It is all too easy to believe the media headlines as well as sound bites and
reports from within our industry.
Contrary to those reports I can confirm that Manheim has not seen any decline in used van values in the last quarter of 2007 – in fact, quite the opposite, average sale values rose successively throughout each and every quarter of 2007, finishing £363 higher than in Q1 at £3,681.
2007 started in Q1 and ended in Q4 with the same average ages (52 months) and mileages (72k) with increases in both recorded during Q2 and Q3.
Why has this happened?
Manheim’s dedicated CV teams have rolled up their sleeves and met the challenges head on.
Yes 2008 has been a challenging start.
Sale entries were the highest for two years.
The buyer activity improved week to week in January and we monitored and communicated this closely and will continue to do so.
Our 2007 rollout strategy of CV Live has been a key factor in this performance as was the world’s largest van sale we held at Colchester last November.
The CV market is robust.
Buyers have responded to an over-supply of duplicated stock, damaged stock and high mileage stock in an entirely predictable and logical way.
They have continued to pay strong money for the right stock and approached duplications, damage and high mileage stock with more caution.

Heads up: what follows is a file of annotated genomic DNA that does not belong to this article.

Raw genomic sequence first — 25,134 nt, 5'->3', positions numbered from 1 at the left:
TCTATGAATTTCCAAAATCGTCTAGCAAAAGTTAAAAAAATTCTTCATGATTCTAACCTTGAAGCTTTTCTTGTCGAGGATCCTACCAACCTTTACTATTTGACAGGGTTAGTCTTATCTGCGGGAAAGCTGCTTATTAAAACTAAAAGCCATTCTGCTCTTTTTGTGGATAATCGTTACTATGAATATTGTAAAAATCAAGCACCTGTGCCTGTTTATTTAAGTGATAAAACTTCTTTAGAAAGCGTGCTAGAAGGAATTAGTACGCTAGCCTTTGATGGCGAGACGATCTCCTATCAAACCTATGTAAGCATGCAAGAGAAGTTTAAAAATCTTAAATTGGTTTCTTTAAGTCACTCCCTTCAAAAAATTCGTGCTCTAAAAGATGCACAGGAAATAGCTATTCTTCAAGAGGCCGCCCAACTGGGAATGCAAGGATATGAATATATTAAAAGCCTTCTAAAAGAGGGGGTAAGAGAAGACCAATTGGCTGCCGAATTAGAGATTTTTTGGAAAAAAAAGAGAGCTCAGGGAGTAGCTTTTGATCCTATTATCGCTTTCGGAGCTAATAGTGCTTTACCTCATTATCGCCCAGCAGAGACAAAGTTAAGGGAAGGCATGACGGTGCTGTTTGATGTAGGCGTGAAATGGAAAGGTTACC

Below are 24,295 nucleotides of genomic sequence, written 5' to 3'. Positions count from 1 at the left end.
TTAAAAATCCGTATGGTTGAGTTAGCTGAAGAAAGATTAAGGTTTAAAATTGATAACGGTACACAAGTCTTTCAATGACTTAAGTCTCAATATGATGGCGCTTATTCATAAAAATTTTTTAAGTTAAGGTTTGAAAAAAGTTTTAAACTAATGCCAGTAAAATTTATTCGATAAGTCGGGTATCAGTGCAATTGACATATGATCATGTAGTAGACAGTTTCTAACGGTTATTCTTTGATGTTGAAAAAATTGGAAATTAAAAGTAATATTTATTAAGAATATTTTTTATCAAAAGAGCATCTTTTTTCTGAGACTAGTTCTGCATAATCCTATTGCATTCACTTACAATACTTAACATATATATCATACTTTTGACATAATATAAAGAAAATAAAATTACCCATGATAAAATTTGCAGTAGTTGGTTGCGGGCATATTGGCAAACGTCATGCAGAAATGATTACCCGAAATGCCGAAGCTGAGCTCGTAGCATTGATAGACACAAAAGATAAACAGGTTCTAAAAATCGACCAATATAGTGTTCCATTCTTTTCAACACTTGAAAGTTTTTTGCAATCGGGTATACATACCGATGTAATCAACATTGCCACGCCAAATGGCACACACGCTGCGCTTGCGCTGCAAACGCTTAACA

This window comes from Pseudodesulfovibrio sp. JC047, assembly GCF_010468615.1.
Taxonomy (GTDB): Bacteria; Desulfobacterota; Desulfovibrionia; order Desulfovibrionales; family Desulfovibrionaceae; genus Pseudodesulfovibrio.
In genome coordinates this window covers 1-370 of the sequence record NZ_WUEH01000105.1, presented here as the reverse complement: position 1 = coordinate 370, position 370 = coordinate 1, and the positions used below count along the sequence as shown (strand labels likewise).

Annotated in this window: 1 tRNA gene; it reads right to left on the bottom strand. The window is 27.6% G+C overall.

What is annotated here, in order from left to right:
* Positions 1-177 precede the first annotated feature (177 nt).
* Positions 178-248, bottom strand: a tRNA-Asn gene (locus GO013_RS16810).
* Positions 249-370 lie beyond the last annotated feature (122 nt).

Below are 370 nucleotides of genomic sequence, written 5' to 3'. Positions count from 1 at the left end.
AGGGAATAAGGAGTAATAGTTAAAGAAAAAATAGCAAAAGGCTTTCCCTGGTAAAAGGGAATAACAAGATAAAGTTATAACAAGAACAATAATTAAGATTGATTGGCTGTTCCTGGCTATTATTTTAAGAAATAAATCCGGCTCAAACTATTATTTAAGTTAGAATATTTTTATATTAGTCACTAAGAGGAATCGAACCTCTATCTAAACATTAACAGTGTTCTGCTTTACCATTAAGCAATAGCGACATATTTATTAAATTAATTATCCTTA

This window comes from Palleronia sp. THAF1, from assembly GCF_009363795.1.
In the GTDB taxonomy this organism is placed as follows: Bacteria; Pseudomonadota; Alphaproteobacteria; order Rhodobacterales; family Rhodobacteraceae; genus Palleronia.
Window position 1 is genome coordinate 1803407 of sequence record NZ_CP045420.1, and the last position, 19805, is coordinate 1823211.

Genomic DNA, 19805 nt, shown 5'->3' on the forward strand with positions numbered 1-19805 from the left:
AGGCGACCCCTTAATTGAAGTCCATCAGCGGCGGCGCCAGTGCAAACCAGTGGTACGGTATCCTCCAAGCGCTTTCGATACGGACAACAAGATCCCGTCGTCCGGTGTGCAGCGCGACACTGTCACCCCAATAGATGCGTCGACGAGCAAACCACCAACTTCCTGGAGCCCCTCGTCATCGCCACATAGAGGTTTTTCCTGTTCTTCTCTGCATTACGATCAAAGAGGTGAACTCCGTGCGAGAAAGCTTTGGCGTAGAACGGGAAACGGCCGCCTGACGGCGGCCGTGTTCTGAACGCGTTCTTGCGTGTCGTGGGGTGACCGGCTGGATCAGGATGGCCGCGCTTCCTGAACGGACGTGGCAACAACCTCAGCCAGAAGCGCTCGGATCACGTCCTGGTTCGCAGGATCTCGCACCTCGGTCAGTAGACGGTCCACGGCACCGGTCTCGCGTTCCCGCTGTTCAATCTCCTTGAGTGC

Any talk of price re-alignment needs to reflect demand and supply in the
entire market, not specific segments, specifications or be related to vehicle
Manheim has seen an increase in days in stock reflecting this market; from an average of 18 days during the last two months of 2007 to 23 days in January 08.
Remember this reflects the increased volumes that hit auction
sites in Q4 2007.
These volumes are being absorbed by the market and auction entries
are now starting to return to track 2007 levels.
This is not to say less desirable vans have not attracted bids; they have; and when the highest hall/online bid is taken provisional these best offers, while falling short of the reserves, are submitted to vendors.
They are not failures but instead an opportunity to open a negotiation between vendor and buyer.